Prototype, prototype, prototype

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One of the biggest aims for many startups is to create something perfect to show to the world. And the attendant fear here is that if you do not present a perfect product, you will ruin your image in front of your potential customers. This is, however, an unsubstantiated fear. Deb Gilbertson, director of Global Enterprise Experience, says, “Sure, you need strategic thinking, a business concept proposal, and some planning. But planning is best when it iterates with doing.” Jeff Bezos, the founder of Amazon, started with a simple website that only helped people buy books. This is what is known as a Minimum Viable Product (MVP), which addresses most of the needs of the customers.But his version of the first Amazon was a prototype, which, by definition, is meant to be improved with each iteration and market test. “Prototypes are an excellent source of validating your idea because it helps your customers visualise the idea and interact with it,” says Singh. Just as a picture is worth a thousand words, a prototype, for the entrepreneur, is worth a thousand pictures.

Prototypes are an excellent source of validating your idea because it helps your customers visualise the idea and interact with it,” says Singh.

 

Let them play around

(Source: www.coolbusinessideas.com

You’ve found a product you want to use. You’ve seen the old ways, found a better way to do things and created a prototype. And now, it’s time to face the music. The information you get from observing your customers as they toy with your prototype is critical in assessing the validity of your idea. Tom Kelley writes, “Let them fiddle with the product and ask them questions about their experience. With the information, you may either need to improve on the idea, or you may need to start again if they see no use [for your product].” The essential aim is to take small risks that connect you to your customers: the more you reach out to them, the more you will learn about the problem they need solving, its nuances, and how your customers intend to use your product to solve it. This process might reveal that your biggest selling point might actually be something that the customers hardly even notice in your prototype. But that is the entire point of coming up with a prototype, is it not? Don’t be afraid to interact with your customers, because it is a learning experience that will bring you a step closer to the success of your startup. Deb Gilbertson, an innovation specialist, says, “…Focus interviews are good, observation is good, desk research is good. But the idea is less than one percent of what it takes to make an idea happen. Do what it takes to get started at the smallest level.” Operating in a vacuum and assuming how customers will react is a recipe for failure. If you want to succeed, you need to get out of the building and face your real customers. A good idea can only get you so far. Most of the successes in the real world depend on the proper execution of the idea. And in the cruel startup world, only those who take small risks in order to validate their idea early on in their careers succeed. Others just become statistics.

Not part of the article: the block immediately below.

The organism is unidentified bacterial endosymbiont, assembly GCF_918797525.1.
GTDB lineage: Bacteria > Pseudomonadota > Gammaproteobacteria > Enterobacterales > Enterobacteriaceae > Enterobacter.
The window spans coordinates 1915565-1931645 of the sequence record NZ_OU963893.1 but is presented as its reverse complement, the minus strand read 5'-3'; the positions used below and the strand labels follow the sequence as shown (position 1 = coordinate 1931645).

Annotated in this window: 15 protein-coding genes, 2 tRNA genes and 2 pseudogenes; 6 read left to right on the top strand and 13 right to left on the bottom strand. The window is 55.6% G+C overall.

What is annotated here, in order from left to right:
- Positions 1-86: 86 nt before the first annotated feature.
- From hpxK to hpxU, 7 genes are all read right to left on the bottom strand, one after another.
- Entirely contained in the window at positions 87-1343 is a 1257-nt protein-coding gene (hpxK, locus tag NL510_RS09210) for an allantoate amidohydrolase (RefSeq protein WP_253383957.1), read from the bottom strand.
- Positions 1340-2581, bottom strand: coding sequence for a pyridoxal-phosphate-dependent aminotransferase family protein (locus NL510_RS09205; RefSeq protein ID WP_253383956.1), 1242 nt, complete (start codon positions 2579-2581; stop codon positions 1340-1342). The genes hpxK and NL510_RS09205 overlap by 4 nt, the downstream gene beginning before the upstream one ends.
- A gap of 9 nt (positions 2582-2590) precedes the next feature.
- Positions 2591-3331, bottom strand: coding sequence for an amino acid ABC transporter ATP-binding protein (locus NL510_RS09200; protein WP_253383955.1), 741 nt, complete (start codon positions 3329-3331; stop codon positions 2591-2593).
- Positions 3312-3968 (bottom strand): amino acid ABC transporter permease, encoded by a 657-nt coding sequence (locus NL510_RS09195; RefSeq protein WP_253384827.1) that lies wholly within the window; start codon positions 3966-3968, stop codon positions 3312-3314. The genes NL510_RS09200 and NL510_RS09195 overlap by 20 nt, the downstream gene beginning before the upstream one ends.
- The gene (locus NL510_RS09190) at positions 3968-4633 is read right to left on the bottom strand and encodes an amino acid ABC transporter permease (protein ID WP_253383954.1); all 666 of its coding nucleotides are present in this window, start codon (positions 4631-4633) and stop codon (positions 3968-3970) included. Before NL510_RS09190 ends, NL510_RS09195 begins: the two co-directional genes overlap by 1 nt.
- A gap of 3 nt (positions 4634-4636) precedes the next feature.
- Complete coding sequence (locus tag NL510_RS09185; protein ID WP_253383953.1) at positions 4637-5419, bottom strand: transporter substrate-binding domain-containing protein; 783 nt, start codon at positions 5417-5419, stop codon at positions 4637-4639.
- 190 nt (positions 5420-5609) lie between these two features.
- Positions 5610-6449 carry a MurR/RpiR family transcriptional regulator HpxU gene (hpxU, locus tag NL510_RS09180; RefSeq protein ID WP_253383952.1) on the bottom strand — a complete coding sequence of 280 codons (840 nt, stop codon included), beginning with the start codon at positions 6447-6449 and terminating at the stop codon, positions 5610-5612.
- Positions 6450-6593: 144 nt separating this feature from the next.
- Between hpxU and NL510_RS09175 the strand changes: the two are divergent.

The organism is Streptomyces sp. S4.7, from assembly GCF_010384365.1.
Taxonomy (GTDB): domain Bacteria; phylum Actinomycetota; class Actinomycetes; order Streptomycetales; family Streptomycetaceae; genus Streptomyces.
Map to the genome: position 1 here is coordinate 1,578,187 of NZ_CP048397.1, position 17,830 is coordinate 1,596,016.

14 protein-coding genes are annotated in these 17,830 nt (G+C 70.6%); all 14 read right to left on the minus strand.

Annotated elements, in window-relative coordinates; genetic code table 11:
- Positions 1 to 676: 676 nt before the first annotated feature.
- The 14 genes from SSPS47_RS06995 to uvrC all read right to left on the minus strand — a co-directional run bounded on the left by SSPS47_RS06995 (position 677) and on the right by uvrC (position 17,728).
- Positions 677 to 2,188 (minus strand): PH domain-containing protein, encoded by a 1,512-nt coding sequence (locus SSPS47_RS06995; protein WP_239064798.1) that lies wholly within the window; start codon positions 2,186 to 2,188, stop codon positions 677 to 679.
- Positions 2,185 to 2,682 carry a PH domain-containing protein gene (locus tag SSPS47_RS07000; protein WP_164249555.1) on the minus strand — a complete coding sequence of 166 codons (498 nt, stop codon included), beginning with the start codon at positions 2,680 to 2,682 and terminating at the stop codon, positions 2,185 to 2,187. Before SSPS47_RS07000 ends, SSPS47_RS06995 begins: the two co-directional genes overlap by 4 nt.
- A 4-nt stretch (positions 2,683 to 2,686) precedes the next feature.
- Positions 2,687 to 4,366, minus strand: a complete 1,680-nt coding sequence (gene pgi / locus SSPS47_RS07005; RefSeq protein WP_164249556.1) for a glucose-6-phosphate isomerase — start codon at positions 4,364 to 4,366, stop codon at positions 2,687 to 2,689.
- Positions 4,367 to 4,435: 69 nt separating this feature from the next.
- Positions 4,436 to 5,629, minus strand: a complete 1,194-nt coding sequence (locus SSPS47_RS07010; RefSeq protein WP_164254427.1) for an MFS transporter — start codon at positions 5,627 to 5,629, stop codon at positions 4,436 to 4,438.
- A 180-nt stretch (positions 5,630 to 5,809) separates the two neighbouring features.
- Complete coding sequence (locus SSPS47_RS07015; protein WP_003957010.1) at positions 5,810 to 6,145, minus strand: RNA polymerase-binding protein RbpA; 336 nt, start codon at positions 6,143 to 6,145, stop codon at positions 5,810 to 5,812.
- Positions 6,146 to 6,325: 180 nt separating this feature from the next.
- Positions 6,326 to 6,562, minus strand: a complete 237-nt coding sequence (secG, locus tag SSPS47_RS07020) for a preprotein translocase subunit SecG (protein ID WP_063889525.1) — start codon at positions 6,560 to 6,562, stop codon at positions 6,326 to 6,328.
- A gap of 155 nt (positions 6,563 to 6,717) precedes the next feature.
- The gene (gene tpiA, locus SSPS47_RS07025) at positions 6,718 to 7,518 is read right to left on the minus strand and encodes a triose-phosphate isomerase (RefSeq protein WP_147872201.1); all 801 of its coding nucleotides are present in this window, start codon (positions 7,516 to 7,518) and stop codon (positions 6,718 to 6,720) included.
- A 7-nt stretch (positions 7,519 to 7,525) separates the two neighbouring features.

Let them fiddle with the product and ask them questions about their experience. With the information, you may either need to improve on the idea, or you may need to start again if they see no use [for your product]

 *First published in M&S VMAG